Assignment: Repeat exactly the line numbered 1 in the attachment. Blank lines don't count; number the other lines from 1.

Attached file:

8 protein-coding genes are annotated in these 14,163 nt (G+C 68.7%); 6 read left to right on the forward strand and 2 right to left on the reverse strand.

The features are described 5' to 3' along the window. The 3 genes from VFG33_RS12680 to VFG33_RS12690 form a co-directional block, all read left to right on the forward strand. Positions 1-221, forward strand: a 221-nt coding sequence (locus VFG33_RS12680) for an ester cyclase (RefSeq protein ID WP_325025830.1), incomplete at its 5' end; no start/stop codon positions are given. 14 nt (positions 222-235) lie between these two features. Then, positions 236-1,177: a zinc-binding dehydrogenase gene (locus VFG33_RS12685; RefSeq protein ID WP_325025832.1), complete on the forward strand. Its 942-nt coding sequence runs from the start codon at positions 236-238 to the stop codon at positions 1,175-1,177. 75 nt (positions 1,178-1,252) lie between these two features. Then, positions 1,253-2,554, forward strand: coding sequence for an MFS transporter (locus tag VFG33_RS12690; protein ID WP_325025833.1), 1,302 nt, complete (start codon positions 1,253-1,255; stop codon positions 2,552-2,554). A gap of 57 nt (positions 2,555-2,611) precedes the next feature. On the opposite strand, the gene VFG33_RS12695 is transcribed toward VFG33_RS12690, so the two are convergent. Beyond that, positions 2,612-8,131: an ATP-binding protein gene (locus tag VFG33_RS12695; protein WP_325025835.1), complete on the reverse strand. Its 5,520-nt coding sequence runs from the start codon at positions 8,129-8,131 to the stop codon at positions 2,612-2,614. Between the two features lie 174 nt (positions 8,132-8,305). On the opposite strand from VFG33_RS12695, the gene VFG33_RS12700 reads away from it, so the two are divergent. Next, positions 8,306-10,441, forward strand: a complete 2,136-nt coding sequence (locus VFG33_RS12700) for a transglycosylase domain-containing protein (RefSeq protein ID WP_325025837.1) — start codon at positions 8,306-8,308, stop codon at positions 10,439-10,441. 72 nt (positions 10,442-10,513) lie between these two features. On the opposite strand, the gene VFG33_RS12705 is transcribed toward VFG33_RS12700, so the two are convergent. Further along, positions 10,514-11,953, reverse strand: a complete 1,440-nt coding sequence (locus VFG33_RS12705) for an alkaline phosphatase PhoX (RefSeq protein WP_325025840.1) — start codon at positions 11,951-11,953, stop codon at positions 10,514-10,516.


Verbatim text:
8 protein-coding genes are annotated in these 14,163 nt (G+C 68.7%); 6 read left to right on the forward strand and 2 right to left on the reverse strand.